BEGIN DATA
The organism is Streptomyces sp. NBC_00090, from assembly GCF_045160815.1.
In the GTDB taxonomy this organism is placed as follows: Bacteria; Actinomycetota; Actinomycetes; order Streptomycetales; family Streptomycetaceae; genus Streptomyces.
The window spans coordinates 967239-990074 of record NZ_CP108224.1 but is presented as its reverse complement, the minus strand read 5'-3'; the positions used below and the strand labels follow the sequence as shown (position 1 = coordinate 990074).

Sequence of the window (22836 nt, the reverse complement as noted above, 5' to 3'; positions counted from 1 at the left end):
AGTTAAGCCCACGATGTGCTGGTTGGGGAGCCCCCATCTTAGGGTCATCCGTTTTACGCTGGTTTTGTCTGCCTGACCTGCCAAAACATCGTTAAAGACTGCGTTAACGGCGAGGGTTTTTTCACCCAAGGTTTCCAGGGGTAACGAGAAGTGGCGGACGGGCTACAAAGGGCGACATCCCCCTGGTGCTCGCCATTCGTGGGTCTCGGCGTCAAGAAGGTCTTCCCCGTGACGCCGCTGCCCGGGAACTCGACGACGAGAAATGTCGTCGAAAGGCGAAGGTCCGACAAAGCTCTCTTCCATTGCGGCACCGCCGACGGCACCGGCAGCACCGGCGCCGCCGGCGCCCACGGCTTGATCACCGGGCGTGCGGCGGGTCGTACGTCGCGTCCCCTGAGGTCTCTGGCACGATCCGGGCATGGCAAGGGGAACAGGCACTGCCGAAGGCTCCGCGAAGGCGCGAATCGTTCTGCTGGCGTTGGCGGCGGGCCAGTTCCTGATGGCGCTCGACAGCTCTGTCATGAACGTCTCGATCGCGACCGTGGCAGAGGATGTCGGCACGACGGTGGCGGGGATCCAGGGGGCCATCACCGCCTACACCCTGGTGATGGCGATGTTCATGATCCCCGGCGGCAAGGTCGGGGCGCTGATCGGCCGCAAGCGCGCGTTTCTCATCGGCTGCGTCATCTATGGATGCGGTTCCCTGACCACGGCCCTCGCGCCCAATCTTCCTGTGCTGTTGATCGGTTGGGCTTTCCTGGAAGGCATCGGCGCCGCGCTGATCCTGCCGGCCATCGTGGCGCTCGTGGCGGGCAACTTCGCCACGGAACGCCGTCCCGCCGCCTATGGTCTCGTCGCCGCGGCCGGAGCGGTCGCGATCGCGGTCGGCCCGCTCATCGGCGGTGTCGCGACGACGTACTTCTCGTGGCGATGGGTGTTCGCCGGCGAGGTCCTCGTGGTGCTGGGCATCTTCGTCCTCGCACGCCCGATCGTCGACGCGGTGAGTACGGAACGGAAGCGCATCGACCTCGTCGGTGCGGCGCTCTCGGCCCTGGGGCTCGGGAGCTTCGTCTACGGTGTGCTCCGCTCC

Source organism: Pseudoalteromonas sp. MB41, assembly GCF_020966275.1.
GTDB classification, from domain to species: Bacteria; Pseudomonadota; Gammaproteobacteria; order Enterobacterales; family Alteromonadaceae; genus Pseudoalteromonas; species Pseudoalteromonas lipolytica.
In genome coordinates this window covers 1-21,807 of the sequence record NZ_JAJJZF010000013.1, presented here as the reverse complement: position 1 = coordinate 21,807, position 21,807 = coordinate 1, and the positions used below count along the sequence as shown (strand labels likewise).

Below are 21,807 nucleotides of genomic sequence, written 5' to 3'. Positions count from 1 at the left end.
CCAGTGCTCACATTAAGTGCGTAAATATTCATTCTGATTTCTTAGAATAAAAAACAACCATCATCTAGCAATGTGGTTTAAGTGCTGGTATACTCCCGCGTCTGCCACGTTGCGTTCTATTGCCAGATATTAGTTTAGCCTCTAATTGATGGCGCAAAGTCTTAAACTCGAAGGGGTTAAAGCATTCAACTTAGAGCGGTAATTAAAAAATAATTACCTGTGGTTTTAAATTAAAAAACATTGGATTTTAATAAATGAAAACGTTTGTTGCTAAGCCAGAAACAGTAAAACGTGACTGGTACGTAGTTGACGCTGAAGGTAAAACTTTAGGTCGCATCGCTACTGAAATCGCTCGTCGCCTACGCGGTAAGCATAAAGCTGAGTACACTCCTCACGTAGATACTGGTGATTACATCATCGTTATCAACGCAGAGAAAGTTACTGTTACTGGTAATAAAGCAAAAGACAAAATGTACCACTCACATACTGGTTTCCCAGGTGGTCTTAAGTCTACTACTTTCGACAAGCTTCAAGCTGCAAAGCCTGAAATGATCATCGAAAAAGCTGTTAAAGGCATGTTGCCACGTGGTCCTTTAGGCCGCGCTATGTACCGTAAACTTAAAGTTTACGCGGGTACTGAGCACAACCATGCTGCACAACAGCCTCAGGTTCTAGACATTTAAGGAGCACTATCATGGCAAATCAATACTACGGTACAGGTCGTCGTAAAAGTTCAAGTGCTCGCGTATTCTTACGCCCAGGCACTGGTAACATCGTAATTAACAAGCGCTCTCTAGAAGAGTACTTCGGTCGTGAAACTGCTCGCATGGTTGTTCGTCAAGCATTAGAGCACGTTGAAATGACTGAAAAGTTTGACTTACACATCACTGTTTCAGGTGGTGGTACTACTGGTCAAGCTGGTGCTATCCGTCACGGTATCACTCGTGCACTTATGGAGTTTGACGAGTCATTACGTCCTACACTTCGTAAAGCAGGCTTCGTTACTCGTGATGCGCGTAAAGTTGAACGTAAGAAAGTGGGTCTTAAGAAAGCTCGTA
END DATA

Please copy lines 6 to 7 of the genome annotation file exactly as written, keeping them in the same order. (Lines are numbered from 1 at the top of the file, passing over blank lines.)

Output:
Source organism: Pseudoalteromonas sp. MB41, assembly GCF_020966275.1.
GTDB classification, from domain to species: Bacteria; Pseudomonadota; Gammaproteobacteria; order Enterobacterales; family Alteromonadaceae; genus Pseudoalteromonas; species Pseudoalteromonas lipolytica.